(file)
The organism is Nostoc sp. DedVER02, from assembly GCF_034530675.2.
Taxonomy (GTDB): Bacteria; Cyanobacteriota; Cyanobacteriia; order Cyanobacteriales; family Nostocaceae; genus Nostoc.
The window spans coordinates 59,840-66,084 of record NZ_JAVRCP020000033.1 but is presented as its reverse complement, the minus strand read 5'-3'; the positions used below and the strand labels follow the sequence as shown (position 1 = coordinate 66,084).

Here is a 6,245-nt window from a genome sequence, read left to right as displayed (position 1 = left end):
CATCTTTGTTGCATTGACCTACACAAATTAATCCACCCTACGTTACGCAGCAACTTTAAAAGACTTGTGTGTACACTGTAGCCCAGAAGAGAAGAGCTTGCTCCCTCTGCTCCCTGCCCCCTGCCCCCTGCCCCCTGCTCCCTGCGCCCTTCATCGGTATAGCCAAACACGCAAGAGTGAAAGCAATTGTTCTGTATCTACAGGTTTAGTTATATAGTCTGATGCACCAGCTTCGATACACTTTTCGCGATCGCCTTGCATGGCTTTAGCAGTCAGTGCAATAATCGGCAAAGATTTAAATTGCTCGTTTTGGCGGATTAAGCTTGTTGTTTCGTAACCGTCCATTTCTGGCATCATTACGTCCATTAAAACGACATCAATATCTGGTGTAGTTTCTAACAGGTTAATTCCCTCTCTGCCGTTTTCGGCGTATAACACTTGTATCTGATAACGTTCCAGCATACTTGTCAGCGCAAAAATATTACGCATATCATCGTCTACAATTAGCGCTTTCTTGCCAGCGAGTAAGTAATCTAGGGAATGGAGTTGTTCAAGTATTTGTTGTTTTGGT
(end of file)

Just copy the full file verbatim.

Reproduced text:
The organism is Nostoc sp. DedVER02, from assembly GCF_034530675.2.
Taxonomy (GTDB): Bacteria; Cyanobacteriota; Cyanobacteriia; order Cyanobacteriales; family Nostocaceae; genus Nostoc.
The window spans coordinates 59,840-66,084 of record NZ_JAVRCP020000033.1 but is presented as its reverse complement, the minus strand read 5'-3'; the positions used below and the strand labels follow the sequence as shown (position 1 = coordinate 66,084).

Here is a 6,245-nt window from a genome sequence, read left to right as displayed (position 1 = left end):
CATCTTTGTTGCATTGACCTACACAAATTAATCCACCCTACGTTACGCAGCAACTTTAAAAGACTTGTGTGTACACTGTAGCCCAGAAGAGAAGAGCTTGCTCCCTCTGCTCCCTGCCCCCTGCCCCCTGCCCCCTGCTCCCTGCGCCCTTCATCGGTATAGCCAAACACGCAAGAGTGAAAGCAATTGTTCTGTATCTACAGGTTTAGTTATATAGTCTGATGCACCAGCTTCGATACACTTTTCGCGATCGCCTTGCATGGCTTTAGCAGTCAGTGCAATAATCGGCAAAGATTTAAATTGCTCGTTTTGGCGGATTAAGCTTGTTGTTTCGTAACCGTCCATTTCTGGCATCATTACGTCCATTAAAACGACATCAATATCTGGTGTAGTTTCTAACAGGTTAATTCCCTCTCTGCCGTTTTCGGCGTATAACACTTGTATCTGATAACGTTCCAGCATACTTGTCAGCGCAAAAATATTACGCATATCATCGTCTACAATTAGCGCTTTCTTGCCAGCGAGTAAGTAATCTAGGGAATGGAGTTGTTCAAGTATTTGTTGTTTTGGT